Don't want file to automatically save

I am in the midst of trying to learn Pan X.
I have been a Panorama Classic user for 30 years and am very good at it.
But Pan x scares me to death.

For this discussion group, my questions may sound stupid, but here goes.
I am playing around with several different ideas of doing a database and forms for it.
My big problem, it seems that every time I do some work, it saves it automatically. I hate this because a lot of time I am playing around with several ideas, but then if I am working on something and don’t like it, I can’t seem to go back to the original database. How can I get around with automatically having it save all my work. I want to be able to save the file when I deem it ready to me saved, not before that.


In System Preferences, click the General tab, and then check “Ask to keep changes when closing documents.”

When you close the file or quit the application, if the file has changed since your last manual save, you will get this dialog.

Note that Dave’s suggestion will affect ALL of your applications that use Apple’s standard document handling code, not just Panorama. So it will also affect Pages, Numbers, Keynote, etc. This is because Panorama X fully conforms to Apple’s standard behavior.

Dave, thanks now is the system preferences for Panorama???
Reason, my Panorama doesn’t have that in General tab. It looks like this:


Another thing, I am still using High Sierra, does taht matter???

Ok, you want me to do it on the general system. Have found it. Question, what does this mean?

When selected, open documents and window will not be restored with you re-open an app.

Another thing, see that Jim voiced in with all it will affect other programs. I use mostly BBedit and sometimes Microsoft Word. Are those effected with this or is it only Pages, Numbers and Keynotes which I never use.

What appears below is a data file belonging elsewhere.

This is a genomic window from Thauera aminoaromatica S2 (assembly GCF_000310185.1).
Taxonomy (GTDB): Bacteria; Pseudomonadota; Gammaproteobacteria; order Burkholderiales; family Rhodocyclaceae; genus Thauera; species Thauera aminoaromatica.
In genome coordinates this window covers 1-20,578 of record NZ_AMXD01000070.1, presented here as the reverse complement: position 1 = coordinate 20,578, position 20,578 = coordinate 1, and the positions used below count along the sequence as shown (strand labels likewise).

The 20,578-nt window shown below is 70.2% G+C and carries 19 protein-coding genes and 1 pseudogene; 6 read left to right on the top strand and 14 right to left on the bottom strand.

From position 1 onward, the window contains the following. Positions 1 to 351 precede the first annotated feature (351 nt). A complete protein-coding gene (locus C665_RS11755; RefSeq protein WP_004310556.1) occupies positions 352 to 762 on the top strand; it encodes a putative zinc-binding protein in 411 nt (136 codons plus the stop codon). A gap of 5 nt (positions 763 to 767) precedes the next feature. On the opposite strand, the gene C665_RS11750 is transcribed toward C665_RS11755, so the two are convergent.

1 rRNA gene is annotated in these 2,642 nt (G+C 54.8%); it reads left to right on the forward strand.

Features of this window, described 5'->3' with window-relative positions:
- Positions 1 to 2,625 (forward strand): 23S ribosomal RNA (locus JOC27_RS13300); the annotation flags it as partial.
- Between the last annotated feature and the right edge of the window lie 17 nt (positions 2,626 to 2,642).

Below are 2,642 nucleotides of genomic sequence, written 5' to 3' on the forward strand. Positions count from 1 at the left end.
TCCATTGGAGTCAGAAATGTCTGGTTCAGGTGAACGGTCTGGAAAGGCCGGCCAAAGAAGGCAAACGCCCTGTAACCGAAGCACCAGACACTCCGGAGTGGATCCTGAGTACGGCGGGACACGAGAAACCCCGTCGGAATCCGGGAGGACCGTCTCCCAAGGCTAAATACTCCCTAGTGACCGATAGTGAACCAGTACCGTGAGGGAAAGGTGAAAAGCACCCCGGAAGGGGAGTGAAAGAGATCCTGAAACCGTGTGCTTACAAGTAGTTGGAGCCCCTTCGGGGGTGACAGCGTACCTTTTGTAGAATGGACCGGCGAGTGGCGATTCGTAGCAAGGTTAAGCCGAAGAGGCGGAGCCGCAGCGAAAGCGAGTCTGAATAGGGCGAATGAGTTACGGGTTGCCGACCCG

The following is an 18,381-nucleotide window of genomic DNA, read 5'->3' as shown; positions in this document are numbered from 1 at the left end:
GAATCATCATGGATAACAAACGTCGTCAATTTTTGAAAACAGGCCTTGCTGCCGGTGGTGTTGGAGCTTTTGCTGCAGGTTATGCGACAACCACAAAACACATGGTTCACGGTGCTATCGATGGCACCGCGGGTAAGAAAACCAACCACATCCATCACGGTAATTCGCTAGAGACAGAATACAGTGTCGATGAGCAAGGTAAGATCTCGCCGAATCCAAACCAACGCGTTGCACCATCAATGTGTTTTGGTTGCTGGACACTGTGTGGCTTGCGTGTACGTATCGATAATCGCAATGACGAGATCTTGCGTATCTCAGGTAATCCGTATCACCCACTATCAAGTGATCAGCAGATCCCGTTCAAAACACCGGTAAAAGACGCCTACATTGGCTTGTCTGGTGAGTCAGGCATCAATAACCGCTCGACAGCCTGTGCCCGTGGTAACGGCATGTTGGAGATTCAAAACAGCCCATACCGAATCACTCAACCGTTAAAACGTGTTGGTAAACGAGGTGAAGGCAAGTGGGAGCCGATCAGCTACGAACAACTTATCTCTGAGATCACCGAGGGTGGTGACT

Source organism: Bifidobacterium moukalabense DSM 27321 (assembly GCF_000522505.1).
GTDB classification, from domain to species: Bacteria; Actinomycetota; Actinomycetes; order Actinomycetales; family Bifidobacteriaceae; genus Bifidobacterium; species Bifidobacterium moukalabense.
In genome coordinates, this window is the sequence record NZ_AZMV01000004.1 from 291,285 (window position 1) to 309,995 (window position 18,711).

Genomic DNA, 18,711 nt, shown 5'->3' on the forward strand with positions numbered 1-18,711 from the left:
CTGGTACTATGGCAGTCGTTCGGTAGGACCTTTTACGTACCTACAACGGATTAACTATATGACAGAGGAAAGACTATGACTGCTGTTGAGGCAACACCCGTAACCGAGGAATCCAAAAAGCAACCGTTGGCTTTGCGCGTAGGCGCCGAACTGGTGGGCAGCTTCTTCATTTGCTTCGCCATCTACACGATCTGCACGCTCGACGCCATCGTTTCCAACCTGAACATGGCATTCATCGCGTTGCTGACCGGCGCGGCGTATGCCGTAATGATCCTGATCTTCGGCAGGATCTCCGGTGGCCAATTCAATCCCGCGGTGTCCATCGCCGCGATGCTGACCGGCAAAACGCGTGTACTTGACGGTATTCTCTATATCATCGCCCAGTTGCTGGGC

I can’t speak specifically for Bare Bones, Microsoft, or anyone other developer. But what I can say is that a developer would have to go to considerable extra effort to opt out of this behavior, so nearly all document based applications will follow the settings in the System preference panel.

Ok, thanks for the info.
Guess that is progress, because of what Apple has done the last four years have seen great programs get trashed and in my humble opinion I find the Mac post High Sierra systems a mind field of stuff I don’t need replacing stuff that I have used for decades. Just hope that my trusty MacBook Pro can last another 15 years or so and take me to old age.

I think that is very unlikely, unless you are willing to give up all use of the internet. Because of security issues, I think it is going to be less and less possible to continue using old systems unless completely standalone not connected to any network. Think of it this way – can you imagine using a computer from 2006 on today’s internet? That’s not going to work very well, if at all.

In addition, you are increasingly going to be unable to run any new software on older systems. Apple is rapidly evolving their developer frameworks and most developers are unwilling to stick with the old frameworks when the new ones are much easier to work with. I forsee a huge influx of new Mac software over the next few years, but none of it will run on High Sierra. I think on the Mac you will increasingly see what has happened on iOS for several years now, that new software will require either the latest version of macOS or at most one back from the most recent.

I don’t forsee Panorama ever being that agressive, but right now Panorama X supports a span of 7 different versions of macOS. At some point we will be cutting off some of the older versions to allow Panorama to take advantage of newer Apple technology.

I was only kidding on my 15 years, realize I have between three to four years at best. Since I am 65, it’s hard to change gear now. But appreciate the predicament that Apple has put you all through, change is always hard.